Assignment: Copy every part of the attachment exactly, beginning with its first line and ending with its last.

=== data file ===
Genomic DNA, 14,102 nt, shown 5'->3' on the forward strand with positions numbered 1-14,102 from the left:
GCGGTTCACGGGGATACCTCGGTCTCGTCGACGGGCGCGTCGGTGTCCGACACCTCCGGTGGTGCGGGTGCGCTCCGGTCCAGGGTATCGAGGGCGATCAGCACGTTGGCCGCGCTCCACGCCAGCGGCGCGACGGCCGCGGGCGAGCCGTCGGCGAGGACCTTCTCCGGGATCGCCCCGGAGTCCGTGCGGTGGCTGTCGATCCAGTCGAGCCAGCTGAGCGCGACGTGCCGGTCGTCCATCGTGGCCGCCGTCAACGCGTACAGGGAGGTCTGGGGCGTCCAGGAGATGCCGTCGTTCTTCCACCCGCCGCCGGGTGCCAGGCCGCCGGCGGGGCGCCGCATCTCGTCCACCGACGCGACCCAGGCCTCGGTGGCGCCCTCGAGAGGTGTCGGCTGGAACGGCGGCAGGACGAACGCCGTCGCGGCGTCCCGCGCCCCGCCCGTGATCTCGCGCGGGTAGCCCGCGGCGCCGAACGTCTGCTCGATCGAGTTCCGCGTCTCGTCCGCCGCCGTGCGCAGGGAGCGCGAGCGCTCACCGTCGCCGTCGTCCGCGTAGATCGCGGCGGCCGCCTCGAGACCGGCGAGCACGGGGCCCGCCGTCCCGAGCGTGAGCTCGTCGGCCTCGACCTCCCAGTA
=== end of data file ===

Genomic DNA, 14,102 nt, shown 5'->3' on the forward strand with positions numbered 1-14,102 from the left:
GCGGTTCACGGGGATACCTCGGTCTCGTCGACGGGCGCGTCGGTGTCCGACACCTCCGGTGGTGCGGGTGCGCTCCGGTCCAGGGTATCGAGGGCGATCAGCACGTTGGCCGCGCTCCACGCCAGCGGCGCGACGGCCGCGGGCGAGCCGTCGGCGAGGACCTTCTCCGGGATCGCCCCGGAGTCCGTGCGGTGGCTGTCGATCCAGTCGAGCCAGCTGAGCGCGACGTGCCGGTCGTCCATCGTGGCCGCCGTCAACGCGTACAGGGAGGTCTGGGGCGTCCAGGAGATGCCGTCGTTCTTCCACCCGCCGCCGGGTGCCAGGCCGCCGGCGGGGCGCCGCATCTCGTCCACCGACGCGACCCAGGCCTCGGTGGCGCCCTCGAGAGGTGTCGGCTGGAACGGCGGCAGGACGAACGCCGTCGCGGCGTCCCGCGCCCCGCCCGTGATCTCGCGCGGGTAGCCCGCGGCGCCGAACGTCTGCTCGATCGAGTTCCGCGTCTCGTCCGCCGCCGTGCGCAGGGAGCGCGAGCGCTCACCGTCGCCGTCGTCCGCGTAGATCGCGGCGGCCGCCTCGAGACCGGCGAGCACGGGGCCCGCCGTCCCGAGCGTGAGCTCGTCGGCCTCGACCTCCCAGTA